in crazy boats and fever-stricken hovels and not in battle.
The intimate delicacy and justness of this marvellous lyric will appear more brilliantly yet if we contrast the aspects which arouse its eloquence with those more commonly selected when the theme is war.
Throughout the poem no hint is given of the nature of the enemy; he does not proclaim, as so many have done, that he fights for right or against tyranny. He does not himself look forward to tasting the fruits of victory; he accepts death as the natural necessary reward of taking up arms. Even in peace he had chosen to serve by being ready to fight. Yet he does not cry up devotion to England. You will say his was obvious. That is just it, true poetry does not say what is unnecessary.
That a young man of this gentleness should be glad both to kill and be killed shows that the martyr and the soldier are not opposite types but stand before the deeply moved conscience as equal heroes. Both are finest when each most resembles the other: the martyr, courageous, unflinching, capable of detachment and courtesy to the last: the soldier, conscientious, humane and unaggressive: St Stephen and St George. The quality of emotion in these stanzas will serve as a touchstone to imperialist and pacifist theories. True peace is not signed by governments, but is something never yet achieved on earth. That so-called peace which preceded the war must have created the exultant relief to have done with it which this young man felt. And we know he was right, we know its foul shame, we know how unworthy it was of the name we so fondly gave it. Peace indeed!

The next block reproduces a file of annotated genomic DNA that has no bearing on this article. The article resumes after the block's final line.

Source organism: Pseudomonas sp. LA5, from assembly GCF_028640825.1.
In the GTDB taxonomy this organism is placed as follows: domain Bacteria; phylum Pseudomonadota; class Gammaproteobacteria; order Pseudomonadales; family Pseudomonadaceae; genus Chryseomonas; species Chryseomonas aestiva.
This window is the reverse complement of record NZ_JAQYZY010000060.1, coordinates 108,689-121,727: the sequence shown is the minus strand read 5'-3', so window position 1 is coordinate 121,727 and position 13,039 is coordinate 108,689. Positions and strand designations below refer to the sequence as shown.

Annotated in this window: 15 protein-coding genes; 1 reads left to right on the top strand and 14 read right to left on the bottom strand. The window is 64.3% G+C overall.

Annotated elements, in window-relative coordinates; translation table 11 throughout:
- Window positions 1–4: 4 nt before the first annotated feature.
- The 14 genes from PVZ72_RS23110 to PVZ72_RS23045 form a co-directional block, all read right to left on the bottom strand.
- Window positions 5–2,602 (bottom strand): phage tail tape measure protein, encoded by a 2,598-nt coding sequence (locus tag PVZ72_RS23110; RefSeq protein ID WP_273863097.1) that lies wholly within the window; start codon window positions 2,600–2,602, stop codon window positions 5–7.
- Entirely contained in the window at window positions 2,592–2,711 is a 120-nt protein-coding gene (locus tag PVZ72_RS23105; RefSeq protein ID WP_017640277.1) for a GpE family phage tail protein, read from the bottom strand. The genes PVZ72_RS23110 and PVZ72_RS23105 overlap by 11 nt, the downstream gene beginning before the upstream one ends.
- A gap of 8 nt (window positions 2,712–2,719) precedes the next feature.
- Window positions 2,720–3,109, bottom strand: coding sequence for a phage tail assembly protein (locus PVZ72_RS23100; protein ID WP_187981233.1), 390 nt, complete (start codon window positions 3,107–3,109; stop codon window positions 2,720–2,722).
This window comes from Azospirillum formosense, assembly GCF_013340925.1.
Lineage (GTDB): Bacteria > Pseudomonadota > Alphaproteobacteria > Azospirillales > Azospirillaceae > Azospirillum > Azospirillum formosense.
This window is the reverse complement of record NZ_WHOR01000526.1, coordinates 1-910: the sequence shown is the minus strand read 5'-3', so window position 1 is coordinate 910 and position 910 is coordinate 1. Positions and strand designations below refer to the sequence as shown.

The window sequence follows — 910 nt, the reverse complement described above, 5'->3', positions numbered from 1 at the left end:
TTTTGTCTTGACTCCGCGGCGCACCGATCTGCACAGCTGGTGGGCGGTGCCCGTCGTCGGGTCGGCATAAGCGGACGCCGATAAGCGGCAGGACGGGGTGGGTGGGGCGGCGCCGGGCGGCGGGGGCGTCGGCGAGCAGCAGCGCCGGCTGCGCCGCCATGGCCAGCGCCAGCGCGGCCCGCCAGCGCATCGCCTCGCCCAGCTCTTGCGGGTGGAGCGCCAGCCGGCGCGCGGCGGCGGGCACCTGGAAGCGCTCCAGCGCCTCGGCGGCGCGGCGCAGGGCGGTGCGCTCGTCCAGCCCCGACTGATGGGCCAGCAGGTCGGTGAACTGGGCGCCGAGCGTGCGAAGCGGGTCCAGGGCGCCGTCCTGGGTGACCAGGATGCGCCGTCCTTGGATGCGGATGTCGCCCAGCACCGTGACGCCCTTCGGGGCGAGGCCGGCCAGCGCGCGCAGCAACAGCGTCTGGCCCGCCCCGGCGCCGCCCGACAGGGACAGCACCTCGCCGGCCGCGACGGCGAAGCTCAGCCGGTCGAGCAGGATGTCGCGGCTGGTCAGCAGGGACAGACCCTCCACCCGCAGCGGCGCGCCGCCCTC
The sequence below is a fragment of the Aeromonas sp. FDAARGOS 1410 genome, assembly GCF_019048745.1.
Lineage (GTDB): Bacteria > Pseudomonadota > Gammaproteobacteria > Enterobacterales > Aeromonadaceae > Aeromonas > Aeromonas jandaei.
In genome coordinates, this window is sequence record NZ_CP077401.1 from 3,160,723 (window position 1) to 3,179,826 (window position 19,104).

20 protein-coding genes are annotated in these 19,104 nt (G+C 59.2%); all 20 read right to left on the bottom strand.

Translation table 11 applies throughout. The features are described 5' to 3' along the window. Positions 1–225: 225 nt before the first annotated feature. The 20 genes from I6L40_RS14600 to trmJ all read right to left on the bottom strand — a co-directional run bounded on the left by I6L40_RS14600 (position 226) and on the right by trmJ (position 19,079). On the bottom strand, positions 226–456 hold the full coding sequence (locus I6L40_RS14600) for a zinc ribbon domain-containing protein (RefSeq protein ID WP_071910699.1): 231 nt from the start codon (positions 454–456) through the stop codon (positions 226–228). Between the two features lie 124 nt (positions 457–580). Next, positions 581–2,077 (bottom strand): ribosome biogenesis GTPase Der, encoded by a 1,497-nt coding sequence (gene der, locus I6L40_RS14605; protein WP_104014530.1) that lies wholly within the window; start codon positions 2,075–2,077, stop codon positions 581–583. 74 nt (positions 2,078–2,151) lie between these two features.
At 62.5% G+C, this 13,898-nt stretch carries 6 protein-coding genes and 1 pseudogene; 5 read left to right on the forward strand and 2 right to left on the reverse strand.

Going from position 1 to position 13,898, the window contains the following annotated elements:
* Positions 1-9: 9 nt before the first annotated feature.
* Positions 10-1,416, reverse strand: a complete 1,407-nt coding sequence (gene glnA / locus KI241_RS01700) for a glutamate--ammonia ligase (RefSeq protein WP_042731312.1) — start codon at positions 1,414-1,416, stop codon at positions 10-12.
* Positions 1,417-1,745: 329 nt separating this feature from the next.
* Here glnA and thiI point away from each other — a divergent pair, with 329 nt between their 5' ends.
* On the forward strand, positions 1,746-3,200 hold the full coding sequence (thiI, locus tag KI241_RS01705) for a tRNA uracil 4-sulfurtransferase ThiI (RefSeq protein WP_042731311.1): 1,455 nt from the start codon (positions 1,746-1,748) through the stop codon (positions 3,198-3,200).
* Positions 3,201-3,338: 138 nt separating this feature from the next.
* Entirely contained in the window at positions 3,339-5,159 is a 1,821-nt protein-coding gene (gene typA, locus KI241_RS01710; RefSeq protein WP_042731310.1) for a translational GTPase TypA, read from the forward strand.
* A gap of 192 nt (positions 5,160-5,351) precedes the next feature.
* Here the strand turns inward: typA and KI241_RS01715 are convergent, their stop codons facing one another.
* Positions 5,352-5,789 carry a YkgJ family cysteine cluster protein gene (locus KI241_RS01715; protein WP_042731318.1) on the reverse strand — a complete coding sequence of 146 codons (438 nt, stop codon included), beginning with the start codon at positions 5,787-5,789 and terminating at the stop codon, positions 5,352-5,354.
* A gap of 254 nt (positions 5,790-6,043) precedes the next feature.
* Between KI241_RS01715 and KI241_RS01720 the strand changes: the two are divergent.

The sanity of a true inspiration is miraculous and avoids errors which we all breathe and utter, and yet does not fall into the opposition of that half illumination which, like a bee on a window-pane, angrily buzzes itself to death because it sees but cannot enter the light. Neither is